How are the TorZo products made?

TorZo infuses acrylic resin into composite boards in order to create a hard and durable surface product that is suitable for high wear applications. In addition, the infusion process adds a desirable look that makes the panels appealing to architects and designers. Un-infused, these composite board materials are typically used as decorative or backing applications because they do not have the necessary hardness and durability to hold up in these applications.

What are the available Surface products made from?

Indure; FSC® certified, NAUF (no added urea formaldehyde), post industrial recycled wood fiber board
Orient; NAUF (no added urea formaldehyde), post industrial recycled wood chip board
Durum; Urea formaldehyde free, post agricultural recycled wheat, rapidly renewable
Tiikeri; Urea formaldehyde free, post agricultural recycled sorghum, rapidly renewable
Parda; FSC certified, NAUF (no added urea formaldehyde), post industrial recycled wood fiber board
Hemp; Urea formaldehyde free, post agricultural recycled hemp, rapidly renewable

What is Green about our polymer we infuse with? How do the products contribute to LEED points?

We do not claim that the acrylic resin that we infuse with is “green”. Our resin is an inert material that is nontoxic, which creates the hardness and durability needed to use TorZo products in high traffic environments. In our LEED summary sheet, we give a weight % of the acrylic resin that is in the board. When using TorZo products in a LEED project, the user can claim only a % of the applicable LEED points. On a relative basis, among green products, the TorZo sustainable content is considered high. Below is a summary of these percentages.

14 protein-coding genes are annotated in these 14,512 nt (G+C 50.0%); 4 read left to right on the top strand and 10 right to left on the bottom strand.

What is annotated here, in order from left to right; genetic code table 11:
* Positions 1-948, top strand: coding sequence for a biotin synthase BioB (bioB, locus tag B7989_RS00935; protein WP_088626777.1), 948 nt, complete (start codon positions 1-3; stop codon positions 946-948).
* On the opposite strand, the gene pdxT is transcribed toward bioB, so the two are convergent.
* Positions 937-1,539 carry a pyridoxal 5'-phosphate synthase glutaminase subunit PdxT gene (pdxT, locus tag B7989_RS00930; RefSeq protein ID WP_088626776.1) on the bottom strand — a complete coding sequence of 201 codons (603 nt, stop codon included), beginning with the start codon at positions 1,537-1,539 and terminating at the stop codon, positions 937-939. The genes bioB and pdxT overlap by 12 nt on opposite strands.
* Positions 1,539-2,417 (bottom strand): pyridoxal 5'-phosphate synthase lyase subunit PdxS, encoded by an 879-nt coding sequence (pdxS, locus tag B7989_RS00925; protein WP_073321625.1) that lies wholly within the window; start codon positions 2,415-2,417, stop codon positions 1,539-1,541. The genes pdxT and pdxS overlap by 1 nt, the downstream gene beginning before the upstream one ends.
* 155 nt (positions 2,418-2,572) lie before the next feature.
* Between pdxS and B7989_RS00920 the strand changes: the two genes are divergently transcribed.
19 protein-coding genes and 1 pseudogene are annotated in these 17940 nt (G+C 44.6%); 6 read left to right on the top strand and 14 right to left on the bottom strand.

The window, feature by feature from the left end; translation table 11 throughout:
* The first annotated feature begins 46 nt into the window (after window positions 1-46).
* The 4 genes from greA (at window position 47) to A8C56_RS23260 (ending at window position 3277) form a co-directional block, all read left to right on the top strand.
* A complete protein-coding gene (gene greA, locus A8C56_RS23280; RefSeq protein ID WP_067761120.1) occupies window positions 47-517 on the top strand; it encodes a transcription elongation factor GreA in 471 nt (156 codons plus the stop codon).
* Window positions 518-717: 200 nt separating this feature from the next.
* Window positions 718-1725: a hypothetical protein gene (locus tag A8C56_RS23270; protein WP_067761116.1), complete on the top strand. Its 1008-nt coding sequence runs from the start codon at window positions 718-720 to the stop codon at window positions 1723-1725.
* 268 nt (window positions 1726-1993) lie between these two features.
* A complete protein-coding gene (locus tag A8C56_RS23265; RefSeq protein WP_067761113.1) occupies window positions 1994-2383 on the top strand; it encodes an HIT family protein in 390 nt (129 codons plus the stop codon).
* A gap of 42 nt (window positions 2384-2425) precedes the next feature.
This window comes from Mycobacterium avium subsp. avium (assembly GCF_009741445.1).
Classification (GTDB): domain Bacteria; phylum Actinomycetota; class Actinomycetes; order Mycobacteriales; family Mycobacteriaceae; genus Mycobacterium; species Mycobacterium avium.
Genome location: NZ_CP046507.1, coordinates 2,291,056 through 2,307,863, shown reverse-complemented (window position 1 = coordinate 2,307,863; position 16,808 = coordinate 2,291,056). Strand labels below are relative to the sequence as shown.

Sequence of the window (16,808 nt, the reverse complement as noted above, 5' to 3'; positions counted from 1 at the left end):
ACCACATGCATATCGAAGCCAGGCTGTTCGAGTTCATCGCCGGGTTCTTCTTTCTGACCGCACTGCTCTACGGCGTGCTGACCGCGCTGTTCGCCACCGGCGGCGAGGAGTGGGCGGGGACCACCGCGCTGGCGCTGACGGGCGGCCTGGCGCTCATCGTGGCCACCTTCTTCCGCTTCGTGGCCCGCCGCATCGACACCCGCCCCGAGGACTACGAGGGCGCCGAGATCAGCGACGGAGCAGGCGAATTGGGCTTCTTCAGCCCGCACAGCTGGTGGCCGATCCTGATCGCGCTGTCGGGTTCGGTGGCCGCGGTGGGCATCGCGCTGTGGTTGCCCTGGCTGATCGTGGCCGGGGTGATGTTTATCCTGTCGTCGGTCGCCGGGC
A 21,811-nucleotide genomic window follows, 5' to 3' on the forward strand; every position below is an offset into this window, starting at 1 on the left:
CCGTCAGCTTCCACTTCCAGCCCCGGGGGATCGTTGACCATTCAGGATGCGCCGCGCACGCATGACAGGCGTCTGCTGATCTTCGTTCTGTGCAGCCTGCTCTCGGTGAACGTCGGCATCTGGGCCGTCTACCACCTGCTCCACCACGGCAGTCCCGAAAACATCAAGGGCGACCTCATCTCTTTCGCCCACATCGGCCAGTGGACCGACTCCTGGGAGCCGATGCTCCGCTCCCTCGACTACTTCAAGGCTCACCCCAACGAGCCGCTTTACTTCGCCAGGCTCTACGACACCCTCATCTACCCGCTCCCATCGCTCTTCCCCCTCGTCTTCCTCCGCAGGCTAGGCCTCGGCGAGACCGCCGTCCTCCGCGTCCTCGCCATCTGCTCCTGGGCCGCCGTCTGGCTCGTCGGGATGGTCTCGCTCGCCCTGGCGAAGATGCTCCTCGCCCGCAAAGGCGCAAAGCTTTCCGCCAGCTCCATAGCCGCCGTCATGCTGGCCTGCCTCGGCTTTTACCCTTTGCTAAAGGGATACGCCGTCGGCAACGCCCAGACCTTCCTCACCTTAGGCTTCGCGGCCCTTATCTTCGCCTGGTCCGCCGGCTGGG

Indure; 65% sustainable board, 35% acrylic resin
Orient; 75% sustainable raw board, 25% acrylic resin
Durum; 70% sustainable raw board, 30% acrylic resin
Tiikeri; 50% sustainable raw board, 50% acrylic resin
Parda; 65% sustainable raw board, 35% acrylic resin
Hemp; 60% sustainable raw board, 40% acrylic resin

Are the TorZo Surfaces products waterproof or stain proof?

The infusion process makes the TorZo surface products much more water and stain resistant, but it DOES NOT make them water or stain proof. The TorZo panel materials that we sell are “filled and sanded,” but do not have this final top coat pre-applied. Therefore, as part of the fabrication process, we require that a hard sealer and top coat, such as a catalyzed lacquer, varnish or polyurethane, etc, are applied. This coating gives the finished project its protection from water and stains. It is important to specify a full fill finish, meaning no pits, for all horizontal applications.

What is the fire rating on the TorZo products?

Four TorZo products have a Class “B” fire rating (Hemp, Drum, Parda, Indure). Two TorZo products have a Class “C” fire rating (Tiikeri, Orient). There are standard coatings on the market that can be applied which will give the TorZo products a Class “B” or Class “A” rating. Sherwin Williams has a product called “Sayerlack,” which provides a clear surface and does not detract from the look of TorZo. A water-based material manufactured by Flame Control will also work.

What are the recommended coatings for the TorZo products?